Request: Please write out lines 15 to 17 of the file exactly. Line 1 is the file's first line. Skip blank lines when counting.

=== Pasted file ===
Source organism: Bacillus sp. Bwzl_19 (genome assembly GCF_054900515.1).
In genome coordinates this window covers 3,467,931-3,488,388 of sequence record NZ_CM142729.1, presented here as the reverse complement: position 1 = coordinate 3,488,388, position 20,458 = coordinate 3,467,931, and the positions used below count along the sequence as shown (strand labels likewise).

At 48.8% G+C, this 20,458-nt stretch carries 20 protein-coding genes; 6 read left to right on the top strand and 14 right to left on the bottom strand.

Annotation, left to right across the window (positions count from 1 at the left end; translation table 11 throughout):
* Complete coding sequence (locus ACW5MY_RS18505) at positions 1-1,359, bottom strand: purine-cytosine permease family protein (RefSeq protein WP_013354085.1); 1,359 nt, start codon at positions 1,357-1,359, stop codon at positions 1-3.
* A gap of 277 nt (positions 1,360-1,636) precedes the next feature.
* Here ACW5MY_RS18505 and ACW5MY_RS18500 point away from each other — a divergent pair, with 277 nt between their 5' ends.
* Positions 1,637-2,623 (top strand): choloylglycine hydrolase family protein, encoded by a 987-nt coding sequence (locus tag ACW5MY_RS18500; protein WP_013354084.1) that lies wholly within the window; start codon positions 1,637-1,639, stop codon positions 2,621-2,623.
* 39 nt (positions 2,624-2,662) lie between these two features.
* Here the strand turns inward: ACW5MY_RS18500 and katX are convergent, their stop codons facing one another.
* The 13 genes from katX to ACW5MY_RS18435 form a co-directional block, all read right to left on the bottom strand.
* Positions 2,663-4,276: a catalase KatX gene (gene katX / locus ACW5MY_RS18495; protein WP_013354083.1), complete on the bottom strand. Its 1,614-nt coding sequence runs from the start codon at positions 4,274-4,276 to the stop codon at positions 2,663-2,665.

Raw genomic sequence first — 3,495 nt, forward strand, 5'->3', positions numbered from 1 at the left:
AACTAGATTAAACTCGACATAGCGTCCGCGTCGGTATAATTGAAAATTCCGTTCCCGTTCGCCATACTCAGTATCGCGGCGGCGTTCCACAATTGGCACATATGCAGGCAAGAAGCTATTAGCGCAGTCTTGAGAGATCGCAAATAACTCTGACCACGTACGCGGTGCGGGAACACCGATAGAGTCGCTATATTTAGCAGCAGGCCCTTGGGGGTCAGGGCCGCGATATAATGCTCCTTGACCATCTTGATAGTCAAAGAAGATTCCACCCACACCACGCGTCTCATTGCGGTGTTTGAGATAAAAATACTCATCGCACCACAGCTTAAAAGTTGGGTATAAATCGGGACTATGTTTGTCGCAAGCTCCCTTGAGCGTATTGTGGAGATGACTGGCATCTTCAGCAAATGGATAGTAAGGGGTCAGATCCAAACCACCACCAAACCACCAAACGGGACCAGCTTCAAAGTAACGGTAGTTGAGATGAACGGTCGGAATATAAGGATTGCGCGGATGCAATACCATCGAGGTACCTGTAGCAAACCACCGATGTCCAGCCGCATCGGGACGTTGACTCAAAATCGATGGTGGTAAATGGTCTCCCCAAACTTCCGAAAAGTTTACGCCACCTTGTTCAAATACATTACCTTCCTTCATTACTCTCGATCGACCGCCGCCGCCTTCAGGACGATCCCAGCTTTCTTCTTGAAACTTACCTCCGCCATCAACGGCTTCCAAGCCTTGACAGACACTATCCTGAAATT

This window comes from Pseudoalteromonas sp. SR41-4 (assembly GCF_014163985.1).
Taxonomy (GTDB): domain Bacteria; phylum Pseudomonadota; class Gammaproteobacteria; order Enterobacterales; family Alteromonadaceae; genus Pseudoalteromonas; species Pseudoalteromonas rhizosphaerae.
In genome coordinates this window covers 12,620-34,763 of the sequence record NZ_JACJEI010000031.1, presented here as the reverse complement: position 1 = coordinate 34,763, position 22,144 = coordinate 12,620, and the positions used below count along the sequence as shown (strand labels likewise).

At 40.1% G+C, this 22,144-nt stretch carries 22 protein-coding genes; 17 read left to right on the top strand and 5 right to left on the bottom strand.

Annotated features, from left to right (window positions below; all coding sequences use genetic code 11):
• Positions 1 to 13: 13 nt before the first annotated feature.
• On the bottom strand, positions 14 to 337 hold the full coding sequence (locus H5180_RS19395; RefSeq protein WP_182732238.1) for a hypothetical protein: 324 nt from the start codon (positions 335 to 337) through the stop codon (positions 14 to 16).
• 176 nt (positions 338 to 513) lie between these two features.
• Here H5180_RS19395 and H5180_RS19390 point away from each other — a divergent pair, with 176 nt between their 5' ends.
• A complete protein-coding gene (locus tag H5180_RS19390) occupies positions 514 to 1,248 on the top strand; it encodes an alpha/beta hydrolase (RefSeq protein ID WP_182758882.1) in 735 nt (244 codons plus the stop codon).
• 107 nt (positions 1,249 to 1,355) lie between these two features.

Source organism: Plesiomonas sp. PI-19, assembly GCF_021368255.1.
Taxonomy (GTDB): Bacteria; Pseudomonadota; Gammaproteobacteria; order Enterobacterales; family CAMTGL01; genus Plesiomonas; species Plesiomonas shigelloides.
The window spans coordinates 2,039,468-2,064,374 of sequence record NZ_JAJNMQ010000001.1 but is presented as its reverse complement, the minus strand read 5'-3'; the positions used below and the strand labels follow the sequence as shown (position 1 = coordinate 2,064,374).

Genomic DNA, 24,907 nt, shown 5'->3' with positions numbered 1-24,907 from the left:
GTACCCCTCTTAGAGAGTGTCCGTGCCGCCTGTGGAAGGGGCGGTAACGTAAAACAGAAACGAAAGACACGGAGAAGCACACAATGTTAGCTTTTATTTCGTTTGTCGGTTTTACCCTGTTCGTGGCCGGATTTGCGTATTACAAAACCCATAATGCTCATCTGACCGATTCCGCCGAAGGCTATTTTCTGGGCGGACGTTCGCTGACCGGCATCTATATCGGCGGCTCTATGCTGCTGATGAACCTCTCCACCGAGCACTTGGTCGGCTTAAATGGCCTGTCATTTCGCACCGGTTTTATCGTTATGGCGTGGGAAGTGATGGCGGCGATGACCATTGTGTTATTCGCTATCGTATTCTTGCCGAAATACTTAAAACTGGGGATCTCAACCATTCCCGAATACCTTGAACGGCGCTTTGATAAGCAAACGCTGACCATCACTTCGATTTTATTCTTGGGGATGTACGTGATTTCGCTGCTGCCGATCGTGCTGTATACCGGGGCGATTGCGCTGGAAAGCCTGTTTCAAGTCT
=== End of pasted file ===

This window comes from Pseudoalteromonas sp. SR41-4 (assembly GCF_014163985.1).
Taxonomy (GTDB): domain Bacteria; phylum Pseudomonadota; class Gammaproteobacteria; order Enterobacterales; family Alteromonadaceae; genus Pseudoalteromonas; species Pseudoalteromonas rhizosphaerae.
In genome coordinates this window covers 12,620-34,763 of the sequence record NZ_JACJEI010000031.1, presented here as the reverse complement: position 1 = coordinate 34,763, position 22,144 = coordinate 12,620, and the positions used below count along the sequence as shown (strand labels likewise).